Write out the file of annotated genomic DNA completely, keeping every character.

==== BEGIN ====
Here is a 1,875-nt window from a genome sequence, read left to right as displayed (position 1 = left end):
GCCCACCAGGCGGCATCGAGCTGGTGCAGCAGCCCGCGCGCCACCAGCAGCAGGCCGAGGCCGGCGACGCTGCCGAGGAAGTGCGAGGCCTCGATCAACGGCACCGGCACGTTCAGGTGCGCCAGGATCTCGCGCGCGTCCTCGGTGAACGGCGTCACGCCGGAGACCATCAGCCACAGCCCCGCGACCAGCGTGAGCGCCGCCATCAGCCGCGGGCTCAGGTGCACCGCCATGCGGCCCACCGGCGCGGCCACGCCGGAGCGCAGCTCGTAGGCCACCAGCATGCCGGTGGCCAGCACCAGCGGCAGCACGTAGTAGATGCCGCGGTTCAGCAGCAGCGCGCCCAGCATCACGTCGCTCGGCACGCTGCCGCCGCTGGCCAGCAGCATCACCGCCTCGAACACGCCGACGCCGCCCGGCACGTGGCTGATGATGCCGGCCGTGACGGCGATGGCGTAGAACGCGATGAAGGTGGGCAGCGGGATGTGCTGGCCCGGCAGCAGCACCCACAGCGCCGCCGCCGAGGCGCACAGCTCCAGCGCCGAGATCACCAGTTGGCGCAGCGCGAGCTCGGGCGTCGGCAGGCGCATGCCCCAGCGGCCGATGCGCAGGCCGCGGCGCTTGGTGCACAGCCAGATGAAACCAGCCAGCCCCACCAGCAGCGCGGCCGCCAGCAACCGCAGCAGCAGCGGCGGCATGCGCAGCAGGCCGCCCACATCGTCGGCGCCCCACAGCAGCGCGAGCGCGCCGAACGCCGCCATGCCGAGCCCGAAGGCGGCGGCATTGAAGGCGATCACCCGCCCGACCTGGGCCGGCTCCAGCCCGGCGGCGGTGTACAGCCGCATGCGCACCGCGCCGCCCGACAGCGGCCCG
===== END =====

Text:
Here is a 1,875-nt window from a genome sequence, read left to right as displayed (position 1 = left end):
GCCCACCAGGCGGCATCGAGCTGGTGCAGCAGCCCGCGCGCCACCAGCAGCAGGCCGAGGCCGGCGACGCTGCCGAGGAAGTGCGAGGCCTCGATCAACGGCACCGGCACGTTCAGGTGCGCCAGGATCTCGCGCGCGTCCTCGGTGAACGGCGTCACGCCGGAGACCATCAGCCACAGCCCCGCGACCAGCGTGAGCGCCGCCATCAGCCGCGGGCTCAGGTGCACCGCCATGCGGCCCACCGGCGCGGCCACGCCGGAGCGCAGCTCGTAGGCCACCAGCATGCCGGTGGCCAGCACCAGCGGCAGCACGTAGTAGATGCCGCGGTTCAGCAGCAGCGCGCCCAGCATCACGTCGCTCGGCACGCTGCCGCCGCTGGCCAGCAGCATCACCGCCTCGAACACGCCGACGCCGCCCGGCACGTGGCTGATGATGCCGGCCGTGACGGCGATGGCGTAGAACGCGATGAAGGTGGGCAGCGGGATGTGCTGGCCCGGCAGCAGCACCCACAGCGCCGCCGCCGAGGCGCACAGCTCCAGCGCCGAGATCACCAGTTGGCGCAGCGCGAGCTCGGGCGTCGGCAGGCGCATGCCCCAGCGGCCGATGCGCAGGCCGCGGCGCTTGGTGCACAGCCAGATGAAACCAGCCAGCCCCACCAGCAGCGCGGCCGCCAGCAACCGCAGCAGCAGCGGCGGCATGCGCAGCAGGCCGCCCACATCGTCGGCGCCCCACAGCAGCGCGAGCGCGCCGAACGCCGCCATGCCGAGCCCGAAGGCGGCGGCATTGAAGGCGATCACCCGCCCGACCTGGGCCGGCTCCAGCCCGGCGGCGGTGTACAGCCGCATGCGCACCGCGCCGCCCGACAGCGGCCCG